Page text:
This unit introduces the concept of pressure in solids, liquids and gases and the effects of pressure differences. Moments are covered in the concept of balancing objects.
A  Pressure
Objectives:
 Recall examples of pressures being changed in the real world
 Recall the units for pressure
 Be able to calculate pressure
Pressure is a measure of how concentrated the force is. If the force is concentrated into a small area (for example the point of a nail) then there is a high pressure. If is spread out over a large area (for example over many nails or the head of a thumb tack) then there is a low pressure. The higher the pressure, the greater the chance that the force will penetrate a surface. Sometimes we want a high pressure if we want to drive in a nail or a pin, and other time we want to reduce the pressure as much as possible by using as large an area as possible (big tyres, washers etc).
The equation to calculate the pressure is:
\[pressure=\frac{force}{area}\]
or in algebraic form:
\[P=\frac{F}{A}\]
The units are officially \(\text{N/m}^2\), but we often use the smaller \(\text{N/cm}^2\) as \(\text{cm}\) are easier to use.
For example: A force of \(80\,\text{N}\) is concentrated into an area of \(4\,\text{cm}^2\). The pressure would be:
\[P=\frac{F}{A}=\frac{80}{4}=20\,\text{N/cm}^2\]
There are many other units for pressure however, which can be very confusing. Bermuda, like the US, still uses pounds per square inch \((\text{psi})\) or \((\text{lb/in}^2)\) for tyre pressures. Meteorologists use milliBars \((\text{mB})\) to describe air pressure and some may talk of inches of mercury. Another unit of pressure often used in diving (see next topic) is the atmosphere \((\text{atm})\), which is equal to the pressure of the atmosphere. The standard SI unit of \(\text{N/m}^2\) is also known as the pascal \((\text{Pa})\) ( in honour of Blaise Pascal, a French mathematician and scientist.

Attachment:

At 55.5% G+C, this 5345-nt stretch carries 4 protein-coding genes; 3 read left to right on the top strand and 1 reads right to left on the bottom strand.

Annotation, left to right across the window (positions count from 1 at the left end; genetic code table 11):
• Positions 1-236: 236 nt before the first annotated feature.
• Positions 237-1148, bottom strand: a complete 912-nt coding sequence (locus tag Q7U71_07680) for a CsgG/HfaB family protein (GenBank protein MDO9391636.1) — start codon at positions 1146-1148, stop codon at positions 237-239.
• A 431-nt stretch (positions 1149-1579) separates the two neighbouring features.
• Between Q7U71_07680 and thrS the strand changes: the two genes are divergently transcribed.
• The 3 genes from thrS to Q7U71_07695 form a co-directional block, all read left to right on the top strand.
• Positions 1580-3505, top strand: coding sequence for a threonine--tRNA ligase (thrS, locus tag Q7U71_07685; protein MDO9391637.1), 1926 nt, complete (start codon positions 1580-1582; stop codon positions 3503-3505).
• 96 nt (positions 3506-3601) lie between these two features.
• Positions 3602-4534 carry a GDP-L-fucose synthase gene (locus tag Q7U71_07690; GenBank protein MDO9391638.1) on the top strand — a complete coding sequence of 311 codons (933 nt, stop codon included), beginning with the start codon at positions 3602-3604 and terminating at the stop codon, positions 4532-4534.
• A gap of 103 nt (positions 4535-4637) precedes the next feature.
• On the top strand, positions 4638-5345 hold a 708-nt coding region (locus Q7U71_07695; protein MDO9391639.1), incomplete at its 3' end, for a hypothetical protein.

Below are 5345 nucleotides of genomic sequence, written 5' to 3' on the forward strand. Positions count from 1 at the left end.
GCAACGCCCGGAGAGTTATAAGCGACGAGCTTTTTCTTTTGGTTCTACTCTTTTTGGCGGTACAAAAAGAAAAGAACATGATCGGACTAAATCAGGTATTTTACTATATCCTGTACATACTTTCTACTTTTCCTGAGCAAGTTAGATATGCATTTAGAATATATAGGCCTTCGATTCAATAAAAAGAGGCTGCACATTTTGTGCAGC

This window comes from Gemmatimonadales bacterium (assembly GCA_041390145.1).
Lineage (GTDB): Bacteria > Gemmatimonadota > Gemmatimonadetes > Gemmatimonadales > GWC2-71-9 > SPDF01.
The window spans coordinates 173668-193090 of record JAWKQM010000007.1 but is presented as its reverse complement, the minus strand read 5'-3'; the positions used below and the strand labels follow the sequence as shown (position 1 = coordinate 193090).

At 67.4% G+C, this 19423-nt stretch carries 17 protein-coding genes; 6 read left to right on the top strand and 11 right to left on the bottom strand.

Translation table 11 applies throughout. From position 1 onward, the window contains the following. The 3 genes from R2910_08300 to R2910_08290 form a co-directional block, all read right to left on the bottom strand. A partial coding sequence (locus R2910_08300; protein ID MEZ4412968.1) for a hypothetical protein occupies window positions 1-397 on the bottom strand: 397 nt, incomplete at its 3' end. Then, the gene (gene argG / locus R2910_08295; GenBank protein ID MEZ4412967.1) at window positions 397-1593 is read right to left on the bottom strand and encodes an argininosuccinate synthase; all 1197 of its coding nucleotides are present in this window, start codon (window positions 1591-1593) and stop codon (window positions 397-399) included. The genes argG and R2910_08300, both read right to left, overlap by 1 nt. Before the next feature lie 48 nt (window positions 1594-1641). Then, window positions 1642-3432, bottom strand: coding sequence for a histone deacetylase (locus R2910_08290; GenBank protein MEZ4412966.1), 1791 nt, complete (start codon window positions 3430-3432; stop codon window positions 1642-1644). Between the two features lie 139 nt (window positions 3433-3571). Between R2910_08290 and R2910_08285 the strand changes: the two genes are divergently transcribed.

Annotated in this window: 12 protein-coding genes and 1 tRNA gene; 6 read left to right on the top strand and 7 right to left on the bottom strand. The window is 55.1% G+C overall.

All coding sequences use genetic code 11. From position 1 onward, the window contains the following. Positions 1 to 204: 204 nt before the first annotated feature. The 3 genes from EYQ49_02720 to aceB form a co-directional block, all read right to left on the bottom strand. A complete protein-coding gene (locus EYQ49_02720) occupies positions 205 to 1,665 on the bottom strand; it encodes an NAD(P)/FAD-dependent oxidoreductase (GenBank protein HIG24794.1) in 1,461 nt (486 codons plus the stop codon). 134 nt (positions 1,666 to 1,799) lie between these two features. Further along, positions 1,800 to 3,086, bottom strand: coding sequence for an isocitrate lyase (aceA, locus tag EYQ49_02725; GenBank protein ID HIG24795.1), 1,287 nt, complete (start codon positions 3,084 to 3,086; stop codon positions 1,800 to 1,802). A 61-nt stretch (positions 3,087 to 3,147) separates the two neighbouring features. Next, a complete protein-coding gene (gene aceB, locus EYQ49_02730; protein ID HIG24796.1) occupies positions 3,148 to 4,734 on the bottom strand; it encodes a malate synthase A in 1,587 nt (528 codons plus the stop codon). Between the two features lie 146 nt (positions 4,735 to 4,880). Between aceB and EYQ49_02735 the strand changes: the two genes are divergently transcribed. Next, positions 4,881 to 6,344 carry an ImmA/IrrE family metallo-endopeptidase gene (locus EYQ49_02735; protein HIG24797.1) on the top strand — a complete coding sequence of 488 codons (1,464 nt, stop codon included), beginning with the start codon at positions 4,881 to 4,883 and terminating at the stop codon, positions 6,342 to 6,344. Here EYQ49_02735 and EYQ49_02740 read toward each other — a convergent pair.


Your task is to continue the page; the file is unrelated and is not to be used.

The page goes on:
The equation to calculate the pressure is:
\[pressure=\frac{force}{area}\]
or in algebraic form:
\[P=\frac{F}{A}\]
The units are officially \(\text{N/m}^2\), but we often use the smaller \(\text{N/cm}^2\) as \(\text{cm}\) are easier to use.
For example: A force of \(80\,\text{N}\) is concentrated into an area of \(4\,\text{cm}^2\). The pressure would be:
\[P=\frac{F}{A}=\frac{80}{4}=20\,\text{N/cm}^2\]
There are many other units for pressure however, which can be very confusing. Bermuda, like the US, still uses pounds per square inch \((\text{psi})\) or \((\text{lb/in}^2)\) for tyre pressures. Meteorologists use milliBars \((\text{mB})\) to describe air pressure and some may talk of inches of mercury. Another unit of pressure often used in diving (see next topic) is the atmosphere \((\text{atm})\), which is equal to the pressure of the atmosphere. The standard SI unit of \(\text{N/m}^2\) is also known as the pascal \((\text{Pa})\) ( in honour of Blaise Pascal, a French mathematician and scientist.
B  Pressure in Fluids
Objectives:
 Describe how pressure changes with depth or height
 Explain how pressure influences the way in which some things are designed or used
Pressure under something is due to its weight (the force of gravity that pulls it downwards) and the contact area. This most definitely applies to liquids and gases as well as solids. As it was originally thought of in relation to the depth of water it is known by the name 'hydrostatic' pressure. (Hydro from water and static means not moving). The pressure increases with the depth of the water and is easily demonstrated by using the spouting can.
The water jetting out at the bottom goes further as it is coming out faster due to a greater pressure as there is more water above it. As the water level drops the speed of the water jet slows down and the water lands closer to the bottle.